Ancient Greek Women
The lives of women in Ancient Greece were very different from women in modern countries today. Although the Greek people worshipped powerful goddesses as well as gods, the role of women in society was mostly confined to the home.
Greek Women and Marriage
In most modern countries today, romantic love is the reason that people marry, but at the time period of 400 BCE, marriages were arranged. Fathers had legal control over their daughters until a suitable match was found for them. Most girls married around the age of fifteen. This seems to be a young age but the average lifespan at that time was around 35-40 years.
Once married, women were ruled by their husbands. Greek men admired women for their roles as wives and mothers, but they frequently thought that women were too emotional. Greek men prided themselves on their reasoning abilities. Men were seen as rational and women were seen as irrational.
The Greek Home
In many Greek homes, the top floors were the domain of the women in the household. Women were not permitted to enter the room where their husbands had dinner with their friends. With the exception of this male-dominated room, the woman of the house had freedom within her household.
If she was married to a man who was wealthy, she had slaves to do the heavy work, and she was able to take time to travel outside her home to visit friends and relatives.
If she was married to a man who didn’t have wealth, she might have had to take a job outside the home to make income for the family. She might have worked in a shop or as a servant for a wealthy family. Some women managed inns or learned to make cloth for garments.
Duties of rural women would include work on the farm. They harvested olives and fruits as well as gathered vegetables.
Women also went out to attend religious ceremonies and rituals to honor the gods and goddesses. These ceremonies were often held in temples that were designated for women only.
Women in the City-State of Sparta
In Sparta, life was different for girls than it was in other regions of Greece. Girls attended government schools and also played sports, which other Greek girls didn’t have the opportunity to do. Sparta needed soldiers so women who gave birth to male children were prized. Most women had slaves to handle the household chores.
Spartan men were so focused on warfare that, compared to other city-states, Spartan women had more freedom and independence. Around 400 BCE, two-fifths of all the land in Sparta was owned by women as compared to other city-states where all inheritances had to go through the male bloodline and only limited property could be owned by women.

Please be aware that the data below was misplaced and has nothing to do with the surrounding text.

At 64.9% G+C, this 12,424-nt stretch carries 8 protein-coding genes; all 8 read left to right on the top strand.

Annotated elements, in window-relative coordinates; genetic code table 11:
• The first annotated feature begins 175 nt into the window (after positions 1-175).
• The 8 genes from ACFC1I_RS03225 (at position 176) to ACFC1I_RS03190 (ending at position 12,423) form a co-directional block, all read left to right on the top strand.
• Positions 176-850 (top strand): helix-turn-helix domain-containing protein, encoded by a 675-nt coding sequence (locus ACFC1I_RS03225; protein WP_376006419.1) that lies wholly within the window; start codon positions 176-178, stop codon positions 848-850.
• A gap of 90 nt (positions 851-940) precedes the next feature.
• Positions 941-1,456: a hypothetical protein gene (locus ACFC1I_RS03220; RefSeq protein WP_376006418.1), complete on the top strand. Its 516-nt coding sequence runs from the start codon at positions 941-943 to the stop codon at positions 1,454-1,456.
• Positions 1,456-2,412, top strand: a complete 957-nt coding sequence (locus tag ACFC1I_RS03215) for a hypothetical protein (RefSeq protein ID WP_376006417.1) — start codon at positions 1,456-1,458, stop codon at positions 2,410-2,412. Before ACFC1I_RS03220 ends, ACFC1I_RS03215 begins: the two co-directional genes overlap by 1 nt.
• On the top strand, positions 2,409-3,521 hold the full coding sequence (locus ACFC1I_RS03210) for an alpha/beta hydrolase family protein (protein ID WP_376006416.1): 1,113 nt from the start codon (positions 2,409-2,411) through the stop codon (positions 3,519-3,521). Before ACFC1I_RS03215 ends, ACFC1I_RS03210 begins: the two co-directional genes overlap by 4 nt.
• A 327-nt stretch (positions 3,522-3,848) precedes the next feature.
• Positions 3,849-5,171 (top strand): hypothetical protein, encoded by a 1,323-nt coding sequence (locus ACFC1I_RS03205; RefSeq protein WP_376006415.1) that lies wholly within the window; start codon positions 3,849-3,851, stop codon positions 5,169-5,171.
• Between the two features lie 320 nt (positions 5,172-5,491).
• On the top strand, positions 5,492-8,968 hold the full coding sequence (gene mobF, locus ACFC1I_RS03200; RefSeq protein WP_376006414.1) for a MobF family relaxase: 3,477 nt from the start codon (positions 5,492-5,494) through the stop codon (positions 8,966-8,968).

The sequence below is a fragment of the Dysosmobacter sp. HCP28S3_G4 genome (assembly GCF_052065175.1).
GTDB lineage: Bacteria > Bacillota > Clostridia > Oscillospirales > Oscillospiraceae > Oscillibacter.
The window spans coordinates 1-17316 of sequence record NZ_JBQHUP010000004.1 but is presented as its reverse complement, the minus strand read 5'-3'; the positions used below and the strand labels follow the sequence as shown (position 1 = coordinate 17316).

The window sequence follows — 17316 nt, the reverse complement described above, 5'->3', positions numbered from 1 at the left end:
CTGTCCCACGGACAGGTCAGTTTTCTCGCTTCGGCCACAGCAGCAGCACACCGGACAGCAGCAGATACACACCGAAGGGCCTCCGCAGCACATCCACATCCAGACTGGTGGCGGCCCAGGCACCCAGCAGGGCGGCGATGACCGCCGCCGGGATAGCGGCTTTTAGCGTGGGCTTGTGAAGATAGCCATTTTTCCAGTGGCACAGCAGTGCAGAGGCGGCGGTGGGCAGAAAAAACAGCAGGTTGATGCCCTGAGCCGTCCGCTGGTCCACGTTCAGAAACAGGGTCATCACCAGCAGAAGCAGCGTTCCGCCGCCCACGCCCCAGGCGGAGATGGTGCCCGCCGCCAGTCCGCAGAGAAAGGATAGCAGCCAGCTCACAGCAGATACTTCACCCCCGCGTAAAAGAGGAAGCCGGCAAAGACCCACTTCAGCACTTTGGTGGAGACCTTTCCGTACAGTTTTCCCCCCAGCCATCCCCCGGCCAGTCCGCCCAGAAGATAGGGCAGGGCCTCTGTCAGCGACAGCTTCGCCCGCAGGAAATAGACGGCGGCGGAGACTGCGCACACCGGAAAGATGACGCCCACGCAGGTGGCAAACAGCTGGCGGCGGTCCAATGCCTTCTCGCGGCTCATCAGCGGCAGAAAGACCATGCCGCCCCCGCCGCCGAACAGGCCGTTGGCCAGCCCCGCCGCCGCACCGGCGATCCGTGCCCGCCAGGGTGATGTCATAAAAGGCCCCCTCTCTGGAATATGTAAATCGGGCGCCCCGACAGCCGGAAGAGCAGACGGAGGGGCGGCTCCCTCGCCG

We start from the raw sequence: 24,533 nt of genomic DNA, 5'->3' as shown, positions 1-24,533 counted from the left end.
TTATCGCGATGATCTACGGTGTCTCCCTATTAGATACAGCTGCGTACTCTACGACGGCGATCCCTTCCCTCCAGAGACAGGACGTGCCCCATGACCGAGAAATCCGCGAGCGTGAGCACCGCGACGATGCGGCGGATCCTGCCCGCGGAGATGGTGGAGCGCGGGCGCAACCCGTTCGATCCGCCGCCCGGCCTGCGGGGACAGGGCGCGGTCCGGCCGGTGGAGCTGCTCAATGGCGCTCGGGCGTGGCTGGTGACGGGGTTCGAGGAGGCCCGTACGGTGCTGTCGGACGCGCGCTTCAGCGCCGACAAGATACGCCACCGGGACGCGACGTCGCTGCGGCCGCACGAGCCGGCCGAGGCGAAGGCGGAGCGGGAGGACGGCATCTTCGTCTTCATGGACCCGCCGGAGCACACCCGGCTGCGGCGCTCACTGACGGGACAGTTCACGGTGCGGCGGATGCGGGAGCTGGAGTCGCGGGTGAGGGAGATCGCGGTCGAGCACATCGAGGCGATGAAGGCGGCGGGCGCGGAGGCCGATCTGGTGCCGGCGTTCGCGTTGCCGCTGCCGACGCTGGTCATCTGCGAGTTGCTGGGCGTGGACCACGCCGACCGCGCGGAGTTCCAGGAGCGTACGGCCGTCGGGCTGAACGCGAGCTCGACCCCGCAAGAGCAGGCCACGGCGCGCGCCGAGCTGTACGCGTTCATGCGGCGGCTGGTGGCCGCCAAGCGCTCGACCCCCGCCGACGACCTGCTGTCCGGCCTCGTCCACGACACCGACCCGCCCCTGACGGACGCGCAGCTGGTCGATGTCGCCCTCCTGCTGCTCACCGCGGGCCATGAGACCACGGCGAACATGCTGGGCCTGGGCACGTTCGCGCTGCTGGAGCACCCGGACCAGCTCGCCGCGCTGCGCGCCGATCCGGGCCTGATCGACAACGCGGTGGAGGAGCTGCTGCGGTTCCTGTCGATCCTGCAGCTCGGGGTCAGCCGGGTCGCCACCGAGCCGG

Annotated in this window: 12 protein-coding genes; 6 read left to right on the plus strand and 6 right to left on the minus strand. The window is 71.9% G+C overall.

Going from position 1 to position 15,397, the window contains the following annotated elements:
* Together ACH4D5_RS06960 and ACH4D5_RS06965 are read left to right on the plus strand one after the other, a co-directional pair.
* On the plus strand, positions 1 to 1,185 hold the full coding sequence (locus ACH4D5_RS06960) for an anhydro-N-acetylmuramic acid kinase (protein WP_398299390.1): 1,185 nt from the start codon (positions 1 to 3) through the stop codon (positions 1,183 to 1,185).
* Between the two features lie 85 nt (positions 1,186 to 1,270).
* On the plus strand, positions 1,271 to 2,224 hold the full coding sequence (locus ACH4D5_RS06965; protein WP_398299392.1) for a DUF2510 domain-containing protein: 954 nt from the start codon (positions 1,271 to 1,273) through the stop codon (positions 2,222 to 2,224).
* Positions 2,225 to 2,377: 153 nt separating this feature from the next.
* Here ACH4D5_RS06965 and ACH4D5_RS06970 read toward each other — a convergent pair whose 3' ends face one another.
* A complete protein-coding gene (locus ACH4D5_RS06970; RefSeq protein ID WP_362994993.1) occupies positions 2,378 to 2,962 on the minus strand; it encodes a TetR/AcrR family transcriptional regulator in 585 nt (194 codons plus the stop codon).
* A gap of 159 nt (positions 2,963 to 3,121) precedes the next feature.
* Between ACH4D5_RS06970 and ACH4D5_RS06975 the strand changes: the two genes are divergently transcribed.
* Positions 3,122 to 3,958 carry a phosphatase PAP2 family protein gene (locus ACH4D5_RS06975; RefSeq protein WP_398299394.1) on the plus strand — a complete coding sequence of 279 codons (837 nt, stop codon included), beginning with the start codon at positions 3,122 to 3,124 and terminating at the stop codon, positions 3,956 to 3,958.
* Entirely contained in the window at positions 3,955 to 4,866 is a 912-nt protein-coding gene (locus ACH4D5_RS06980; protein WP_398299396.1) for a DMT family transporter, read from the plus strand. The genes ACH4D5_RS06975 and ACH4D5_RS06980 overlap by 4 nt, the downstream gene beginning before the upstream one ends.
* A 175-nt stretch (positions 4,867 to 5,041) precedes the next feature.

The Feast of Thesmophoria
The feast of Thesmophoria was a three-day religious festival attended by married women. The event was created to honor the goddesses Persephone and Demeter. This festival was celebrated in many cities. In the city of Athens, women gathered on the Pnyx, which was the hill designated for political discussions held by men.
The women fasted for one day to demonstrate their devotion to the gods and goddesses. They shouted insults at each other as a way to amuse the gods and win their favor. If they won the favor of the gods and goddesses, the crops would be good. This important religious festival also provided a social outlet for women who were still nursing very young children.
Beauty and Fashion
Vase scenes and other art objects of that era show women in the courtyard of the house. In sunny weather women would sit in the roofed-over segments of the courtyard. It was important for their skin to stay out of the sun, since the ideal beauty was one who had a pale complexion.
Since the weather was warm for a good portion of the year, Greek women wore light, loose-fitting clothes. Most of their tunics or chitons were made from big square pieces of linen. The wealthy had colorful fabric while the poor had plain cloth. They used pins to hold the fabric fastened and draped it in folds down to their ankles.
Inside the home they went barefoot, but often wore sandals to travel outdoors. Jewelry was also popular in ancient Greece. Women wore elaborate bracelets, necklaces, and earrings.
To enhance an already pale complexion, women applied white lead to their faces to lighten their complexions. They didn’t realize the toxicity of lead at that time. Chalk was used too but it wore off too quickly. Women decorated their eyes with dark powder and connected eyebrows were considered fashionable. They applied red powder to their cheeks as a blush.
Women’s hairstyles were quite elaborate. Wealthy women had long hair, which they braided and arranged in buns or tied back. They wore metal headbands or tiaras and elaborate netting to hold their braids in place.